1932

Abstract

Nucleotide-binding leucine-rich repeat receptors (NLRs) monitor the plant intracellular environment for signs of pathogen infection. Several mechanisms of NLR-mediated immunity arose independently across multiple species. These include the functional specialization of NLRs into sensors and helpers, the independent emergence of direct and indirect recognition within NLR subfamilies, the regulation of NLRs by small RNAs, and the formation of NLR networks. Understanding the evolutionary history of NLRs can shed light on both the origin of pathogen recognition and the common constraints on the plant immune system. Attempts to engineer disease resistance have been sparse and rarely informed by evolutionary knowledge. In this review, we discuss the evolution of NLRs, give an overview of previous engineering attempts, and propose how to use evolutionary knowledge to advance future research in the generation of novel disease-recognition capabilities.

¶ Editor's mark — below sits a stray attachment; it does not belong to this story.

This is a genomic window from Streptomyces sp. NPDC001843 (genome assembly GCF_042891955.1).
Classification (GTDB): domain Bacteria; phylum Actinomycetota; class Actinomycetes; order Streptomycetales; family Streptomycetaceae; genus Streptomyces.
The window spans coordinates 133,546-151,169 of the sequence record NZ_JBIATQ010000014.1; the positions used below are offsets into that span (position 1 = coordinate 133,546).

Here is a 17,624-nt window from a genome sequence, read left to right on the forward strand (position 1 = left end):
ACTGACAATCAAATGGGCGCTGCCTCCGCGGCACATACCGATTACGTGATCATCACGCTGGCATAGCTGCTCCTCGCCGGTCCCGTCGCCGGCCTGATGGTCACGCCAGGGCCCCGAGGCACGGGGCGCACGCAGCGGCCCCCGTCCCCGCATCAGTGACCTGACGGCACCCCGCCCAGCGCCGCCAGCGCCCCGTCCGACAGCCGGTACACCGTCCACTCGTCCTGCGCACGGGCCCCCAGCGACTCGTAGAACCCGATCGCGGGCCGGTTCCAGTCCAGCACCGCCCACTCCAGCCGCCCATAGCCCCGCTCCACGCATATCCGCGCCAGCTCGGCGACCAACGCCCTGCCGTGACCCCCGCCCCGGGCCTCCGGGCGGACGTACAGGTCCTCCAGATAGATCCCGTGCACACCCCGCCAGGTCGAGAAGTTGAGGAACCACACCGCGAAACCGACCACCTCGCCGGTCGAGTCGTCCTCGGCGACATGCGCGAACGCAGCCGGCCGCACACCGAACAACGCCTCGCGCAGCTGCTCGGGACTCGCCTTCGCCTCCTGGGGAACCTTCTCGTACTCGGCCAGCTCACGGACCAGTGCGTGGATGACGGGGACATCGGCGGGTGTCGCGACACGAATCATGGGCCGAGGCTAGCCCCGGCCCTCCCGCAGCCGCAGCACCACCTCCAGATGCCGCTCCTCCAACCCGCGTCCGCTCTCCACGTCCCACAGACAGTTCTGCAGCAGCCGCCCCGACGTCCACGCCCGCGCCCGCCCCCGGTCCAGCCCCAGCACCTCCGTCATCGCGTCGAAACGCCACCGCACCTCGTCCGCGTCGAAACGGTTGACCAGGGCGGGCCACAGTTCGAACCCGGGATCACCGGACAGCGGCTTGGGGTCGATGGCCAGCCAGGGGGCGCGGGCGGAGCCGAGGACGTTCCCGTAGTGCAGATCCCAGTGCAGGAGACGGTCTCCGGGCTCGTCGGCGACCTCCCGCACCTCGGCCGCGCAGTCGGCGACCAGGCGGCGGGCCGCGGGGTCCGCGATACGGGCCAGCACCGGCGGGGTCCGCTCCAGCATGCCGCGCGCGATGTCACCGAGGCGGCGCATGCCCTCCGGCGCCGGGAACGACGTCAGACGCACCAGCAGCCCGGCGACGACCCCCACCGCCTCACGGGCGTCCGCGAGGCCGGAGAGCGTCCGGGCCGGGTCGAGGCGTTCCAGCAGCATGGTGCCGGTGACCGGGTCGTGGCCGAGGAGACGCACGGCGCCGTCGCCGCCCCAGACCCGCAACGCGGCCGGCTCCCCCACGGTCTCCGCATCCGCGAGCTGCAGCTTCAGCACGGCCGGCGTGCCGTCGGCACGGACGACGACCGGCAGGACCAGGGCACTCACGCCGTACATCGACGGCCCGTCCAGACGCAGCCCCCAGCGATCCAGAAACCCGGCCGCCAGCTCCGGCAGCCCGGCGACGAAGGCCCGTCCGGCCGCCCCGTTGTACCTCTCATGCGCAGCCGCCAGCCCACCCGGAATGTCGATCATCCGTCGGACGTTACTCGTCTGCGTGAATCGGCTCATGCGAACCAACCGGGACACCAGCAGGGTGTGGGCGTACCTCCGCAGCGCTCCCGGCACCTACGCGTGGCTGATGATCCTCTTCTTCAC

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2020-04-29
2024-04-13
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